Senate Energy Bill Will Spur Substantial Energy Efficiency Savings But Savings Significantly Less Than House Energy Bill

June 18, 2009

Media Contact(s):

Steven Nadel , 202-507-4011, Executive Director

Washington, D.C. — The Senate Energy and Natural Resources Committee reported out the American Clean Energy Leadership Act yesterday, a bill designed to tackle America's energy challenges including increasing energy efficiency. This bill will yield energy efficiency savings of about 2 quadrillion Btu’s of energy (“quads”) in 2020 and nearly 4 quads in 2030, according to a preliminary analysis released today by the American Council for an Energy-Efficient Economy (ACEEE). ACEEE estimates that this bill will save about half of the energy in 2020 and one-third of the energy in 2030 that the energy efficiency provisions in H.R. 2454, the American Clean Energy and Security Act will save. H.R. 2454 was recently reported out of the House Energy and Commerce Committee and may come to a vote on the full House floor next week.

Although the energy savings from the Senate bill are significantly less than H.R. 2454, consumers will realize approximately $20 billion in net savings by 2030. Moreover, such savings will avoid about 133 million metric tons of carbon dioxide emissions in 2020, the equivalent of taking 22 million cars off the road for a year. The 2030 energy efficiency savings account for about 4% of projected U.S. energy use that year.

ACEEE estimates that 70% of the 2020 energy savings in the Senate bill will come from buildings, including a major building retrofit program, improvements to building codes, and a variety of other buildings provisions. Of the remaining savings, 18% are from new minimum efficiency standards on appliances and 12% from industrial programs. The Senate bill also includes a Renewable Electricity Standard (RES) that includes energy efficiency, but ACEEE credits no savings to this part of the bill as the maximum level of efficiency in this provision (4% of electricity sales by 2020) is less than business-as-usual when it comes to electricity efficiency. Nineteen states are currently on track to reduce nationwide electricity use by about 5% by 2020.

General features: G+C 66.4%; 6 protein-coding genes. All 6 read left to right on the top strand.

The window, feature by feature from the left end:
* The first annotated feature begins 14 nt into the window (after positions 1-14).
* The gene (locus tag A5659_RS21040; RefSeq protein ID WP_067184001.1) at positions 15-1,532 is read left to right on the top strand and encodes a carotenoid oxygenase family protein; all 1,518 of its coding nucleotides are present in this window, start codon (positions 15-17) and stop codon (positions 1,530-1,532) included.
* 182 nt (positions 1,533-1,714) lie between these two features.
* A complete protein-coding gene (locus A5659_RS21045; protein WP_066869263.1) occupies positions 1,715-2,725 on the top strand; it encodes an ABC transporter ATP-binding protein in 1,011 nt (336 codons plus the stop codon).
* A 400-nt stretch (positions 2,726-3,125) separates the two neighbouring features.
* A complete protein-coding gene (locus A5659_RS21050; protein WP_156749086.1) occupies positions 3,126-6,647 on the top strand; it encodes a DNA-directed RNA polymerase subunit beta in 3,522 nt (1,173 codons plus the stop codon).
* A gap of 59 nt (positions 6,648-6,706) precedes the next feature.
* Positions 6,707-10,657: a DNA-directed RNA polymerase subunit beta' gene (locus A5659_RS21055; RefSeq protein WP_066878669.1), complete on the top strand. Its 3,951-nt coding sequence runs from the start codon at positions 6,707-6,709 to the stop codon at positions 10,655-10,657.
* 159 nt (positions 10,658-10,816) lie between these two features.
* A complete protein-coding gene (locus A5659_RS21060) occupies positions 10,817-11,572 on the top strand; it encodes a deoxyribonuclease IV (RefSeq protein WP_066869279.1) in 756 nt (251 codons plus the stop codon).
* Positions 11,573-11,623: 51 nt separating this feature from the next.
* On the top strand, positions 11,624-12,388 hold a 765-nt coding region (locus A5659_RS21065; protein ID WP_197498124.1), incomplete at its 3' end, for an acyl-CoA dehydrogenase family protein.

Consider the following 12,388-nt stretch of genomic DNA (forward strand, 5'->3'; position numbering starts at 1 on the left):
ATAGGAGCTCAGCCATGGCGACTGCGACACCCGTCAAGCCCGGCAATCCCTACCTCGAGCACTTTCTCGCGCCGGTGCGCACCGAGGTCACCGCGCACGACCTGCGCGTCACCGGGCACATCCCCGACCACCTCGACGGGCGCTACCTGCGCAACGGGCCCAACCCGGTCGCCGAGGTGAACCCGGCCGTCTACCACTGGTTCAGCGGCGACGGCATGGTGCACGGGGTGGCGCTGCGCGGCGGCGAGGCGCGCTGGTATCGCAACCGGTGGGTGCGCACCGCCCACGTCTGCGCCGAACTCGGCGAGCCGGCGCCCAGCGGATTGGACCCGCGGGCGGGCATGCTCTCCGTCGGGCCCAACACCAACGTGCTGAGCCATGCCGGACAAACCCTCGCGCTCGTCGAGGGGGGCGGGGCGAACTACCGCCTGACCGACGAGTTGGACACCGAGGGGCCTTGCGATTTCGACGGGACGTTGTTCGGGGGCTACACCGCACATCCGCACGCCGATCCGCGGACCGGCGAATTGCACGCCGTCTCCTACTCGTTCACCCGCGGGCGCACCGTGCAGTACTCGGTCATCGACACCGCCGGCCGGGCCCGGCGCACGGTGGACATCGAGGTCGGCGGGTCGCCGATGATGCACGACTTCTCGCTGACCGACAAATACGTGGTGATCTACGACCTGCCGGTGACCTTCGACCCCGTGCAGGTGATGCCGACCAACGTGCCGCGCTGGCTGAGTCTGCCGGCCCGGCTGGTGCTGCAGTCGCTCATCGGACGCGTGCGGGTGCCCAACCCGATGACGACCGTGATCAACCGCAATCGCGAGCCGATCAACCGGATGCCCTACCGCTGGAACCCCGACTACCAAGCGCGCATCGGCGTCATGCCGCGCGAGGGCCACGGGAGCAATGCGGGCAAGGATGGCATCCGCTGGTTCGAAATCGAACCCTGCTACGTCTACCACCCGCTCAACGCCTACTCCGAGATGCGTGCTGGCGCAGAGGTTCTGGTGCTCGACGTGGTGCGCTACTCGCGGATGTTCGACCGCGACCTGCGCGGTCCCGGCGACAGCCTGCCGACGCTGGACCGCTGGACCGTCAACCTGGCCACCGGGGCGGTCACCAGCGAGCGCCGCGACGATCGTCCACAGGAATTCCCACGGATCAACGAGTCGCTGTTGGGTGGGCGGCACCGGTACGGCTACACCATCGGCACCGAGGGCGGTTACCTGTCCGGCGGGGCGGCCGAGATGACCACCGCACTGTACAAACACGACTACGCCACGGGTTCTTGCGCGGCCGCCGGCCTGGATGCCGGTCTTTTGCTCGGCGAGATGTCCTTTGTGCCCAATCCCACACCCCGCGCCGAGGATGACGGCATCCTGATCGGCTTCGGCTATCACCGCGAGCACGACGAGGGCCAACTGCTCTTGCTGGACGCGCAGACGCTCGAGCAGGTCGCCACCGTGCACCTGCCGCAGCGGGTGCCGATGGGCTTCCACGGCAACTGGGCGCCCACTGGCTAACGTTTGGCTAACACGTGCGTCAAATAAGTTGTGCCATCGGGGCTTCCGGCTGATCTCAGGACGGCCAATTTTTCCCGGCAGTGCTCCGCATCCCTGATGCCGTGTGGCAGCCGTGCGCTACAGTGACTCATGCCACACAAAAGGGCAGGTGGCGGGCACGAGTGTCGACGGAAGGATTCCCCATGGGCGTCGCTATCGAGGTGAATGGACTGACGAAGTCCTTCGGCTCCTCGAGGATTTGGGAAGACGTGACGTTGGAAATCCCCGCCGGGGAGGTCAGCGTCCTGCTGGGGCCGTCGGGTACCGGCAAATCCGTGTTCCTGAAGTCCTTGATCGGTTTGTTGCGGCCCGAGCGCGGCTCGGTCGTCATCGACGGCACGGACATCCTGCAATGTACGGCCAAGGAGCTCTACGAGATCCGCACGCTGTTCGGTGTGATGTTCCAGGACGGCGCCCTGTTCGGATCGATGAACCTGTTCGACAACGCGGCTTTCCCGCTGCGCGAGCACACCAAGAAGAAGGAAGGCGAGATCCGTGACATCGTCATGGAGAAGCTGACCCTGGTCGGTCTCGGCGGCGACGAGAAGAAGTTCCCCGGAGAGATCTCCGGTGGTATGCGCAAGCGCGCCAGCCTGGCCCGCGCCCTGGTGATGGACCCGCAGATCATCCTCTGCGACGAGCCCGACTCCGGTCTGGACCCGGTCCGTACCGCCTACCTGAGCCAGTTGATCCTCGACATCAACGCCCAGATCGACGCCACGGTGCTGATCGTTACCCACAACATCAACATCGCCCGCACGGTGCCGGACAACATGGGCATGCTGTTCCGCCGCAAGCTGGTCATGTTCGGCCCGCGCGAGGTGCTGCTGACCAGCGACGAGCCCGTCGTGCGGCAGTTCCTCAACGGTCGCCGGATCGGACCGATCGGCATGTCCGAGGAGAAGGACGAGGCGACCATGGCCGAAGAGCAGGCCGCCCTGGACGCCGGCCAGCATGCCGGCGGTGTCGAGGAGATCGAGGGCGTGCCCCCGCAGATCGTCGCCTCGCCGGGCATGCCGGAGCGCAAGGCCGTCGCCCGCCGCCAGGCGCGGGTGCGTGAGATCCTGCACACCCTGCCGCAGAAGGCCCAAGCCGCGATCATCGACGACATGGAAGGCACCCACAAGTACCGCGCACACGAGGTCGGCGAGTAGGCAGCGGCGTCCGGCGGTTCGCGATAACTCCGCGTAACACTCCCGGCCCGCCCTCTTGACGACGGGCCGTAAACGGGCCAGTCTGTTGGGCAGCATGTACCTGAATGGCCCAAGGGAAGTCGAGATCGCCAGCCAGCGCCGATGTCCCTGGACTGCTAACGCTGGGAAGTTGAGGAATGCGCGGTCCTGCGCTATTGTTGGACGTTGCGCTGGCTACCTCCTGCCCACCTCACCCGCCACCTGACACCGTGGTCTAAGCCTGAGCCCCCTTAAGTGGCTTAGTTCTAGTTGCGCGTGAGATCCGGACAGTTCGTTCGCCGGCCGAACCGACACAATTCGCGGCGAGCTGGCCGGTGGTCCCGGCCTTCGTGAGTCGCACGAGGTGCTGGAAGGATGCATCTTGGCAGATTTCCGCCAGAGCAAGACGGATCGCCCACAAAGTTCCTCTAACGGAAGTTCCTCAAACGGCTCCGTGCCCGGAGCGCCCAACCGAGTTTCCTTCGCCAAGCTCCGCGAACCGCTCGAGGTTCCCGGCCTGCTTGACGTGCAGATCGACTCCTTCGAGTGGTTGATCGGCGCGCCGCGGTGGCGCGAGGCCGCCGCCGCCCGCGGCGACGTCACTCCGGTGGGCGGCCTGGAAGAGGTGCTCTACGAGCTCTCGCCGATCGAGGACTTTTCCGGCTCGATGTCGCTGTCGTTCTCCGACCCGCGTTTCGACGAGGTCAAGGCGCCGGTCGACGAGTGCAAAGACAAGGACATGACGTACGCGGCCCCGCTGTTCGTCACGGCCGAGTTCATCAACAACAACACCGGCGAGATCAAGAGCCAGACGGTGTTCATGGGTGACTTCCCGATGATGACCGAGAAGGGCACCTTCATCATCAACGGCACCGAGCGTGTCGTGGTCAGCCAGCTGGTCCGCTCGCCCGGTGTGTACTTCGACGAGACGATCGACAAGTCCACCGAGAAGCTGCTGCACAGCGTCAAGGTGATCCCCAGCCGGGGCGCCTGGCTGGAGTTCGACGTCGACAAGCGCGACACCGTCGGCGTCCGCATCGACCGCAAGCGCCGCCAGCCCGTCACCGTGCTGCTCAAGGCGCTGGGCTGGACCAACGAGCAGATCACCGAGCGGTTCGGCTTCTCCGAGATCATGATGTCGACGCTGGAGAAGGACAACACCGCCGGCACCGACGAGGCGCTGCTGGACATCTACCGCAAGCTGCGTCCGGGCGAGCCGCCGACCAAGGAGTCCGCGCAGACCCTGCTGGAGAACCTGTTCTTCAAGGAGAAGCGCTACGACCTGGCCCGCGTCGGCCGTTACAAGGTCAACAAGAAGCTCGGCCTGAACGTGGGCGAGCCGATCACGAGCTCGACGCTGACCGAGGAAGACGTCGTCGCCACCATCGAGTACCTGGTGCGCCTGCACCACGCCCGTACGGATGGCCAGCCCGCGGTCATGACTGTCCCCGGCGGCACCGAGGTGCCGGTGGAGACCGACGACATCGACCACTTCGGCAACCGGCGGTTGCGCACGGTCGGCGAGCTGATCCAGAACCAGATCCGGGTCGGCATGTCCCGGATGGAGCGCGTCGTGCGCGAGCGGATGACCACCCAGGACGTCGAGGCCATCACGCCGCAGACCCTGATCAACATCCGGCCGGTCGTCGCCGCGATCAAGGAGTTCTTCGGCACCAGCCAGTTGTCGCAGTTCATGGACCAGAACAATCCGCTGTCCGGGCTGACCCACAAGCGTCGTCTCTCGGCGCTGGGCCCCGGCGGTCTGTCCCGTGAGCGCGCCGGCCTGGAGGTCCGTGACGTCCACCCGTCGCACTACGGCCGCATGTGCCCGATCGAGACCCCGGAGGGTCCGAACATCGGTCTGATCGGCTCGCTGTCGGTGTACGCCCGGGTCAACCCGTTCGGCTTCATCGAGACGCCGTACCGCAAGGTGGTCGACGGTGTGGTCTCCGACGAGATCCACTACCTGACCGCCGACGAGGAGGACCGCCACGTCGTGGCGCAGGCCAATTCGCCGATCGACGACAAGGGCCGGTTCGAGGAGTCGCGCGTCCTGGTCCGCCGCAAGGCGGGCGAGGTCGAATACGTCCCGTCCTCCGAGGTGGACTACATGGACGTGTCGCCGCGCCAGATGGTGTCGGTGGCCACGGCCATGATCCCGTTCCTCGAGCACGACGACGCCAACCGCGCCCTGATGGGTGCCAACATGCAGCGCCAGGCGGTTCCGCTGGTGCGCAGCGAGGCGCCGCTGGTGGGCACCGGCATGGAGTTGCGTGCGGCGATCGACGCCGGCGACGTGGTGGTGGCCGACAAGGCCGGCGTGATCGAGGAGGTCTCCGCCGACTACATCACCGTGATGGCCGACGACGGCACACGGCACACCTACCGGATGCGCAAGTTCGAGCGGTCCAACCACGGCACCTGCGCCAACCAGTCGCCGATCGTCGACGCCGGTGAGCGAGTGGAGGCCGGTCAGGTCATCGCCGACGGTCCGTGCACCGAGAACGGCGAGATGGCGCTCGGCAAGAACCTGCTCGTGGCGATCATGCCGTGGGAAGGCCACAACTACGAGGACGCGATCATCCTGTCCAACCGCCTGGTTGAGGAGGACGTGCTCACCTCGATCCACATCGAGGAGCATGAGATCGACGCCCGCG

However, there are a number of provisions in the Senate bill which produce better energy and economic savings than H.R. 2454. These include provisions to strengthen manufacturing efficiency through research and development, training at Industrial Assessment Centers, and industrial efficiency grant programs. In addition, the Senate bill contains reforms to the ENERGY STAR program that are estimated to generate 170 trillion Btu's in savings by 2020. In addition, the Senate bill includes a water and energy efficiency title, several studies, and long-term energy savings goals. These provisions are hard to estimate savings for and are not included in the ACEEE analysis.

"We hope the House will consider improvements to its bill, building on the industrial and ENERGY STAR provisions in the Senate bill. And we urge the Senate to improve its bill, such as by including provisions from the House bill and also revising the Renewable Electricity Standard by increasing the overall target and including at least 10% electric efficiency savings by 2020,” stated ACEEE Executive Director Steven Nadel. “Ideally, Congress will take advantage of the best energy efficiency provisions in both bills,” he continued. “Energy efficiency is our cheapest energy source and both the Senate and House energy bills leave substantial cost-effective efficiency savings on the table.”

Details on ACEEE's preliminary analysis can be found at

The American Council for an Energy-Efficient Economy is an independent, nonprofit organization dedicated to advancing energy efficiency as a means of promoting economic prosperity, energy security, and environmental protection. For information about ACEEE and its programs, publications, and conferences, contact ACEEE, 529 14th Street N.W., Suite 600, Washington, D.C. 20045 or visit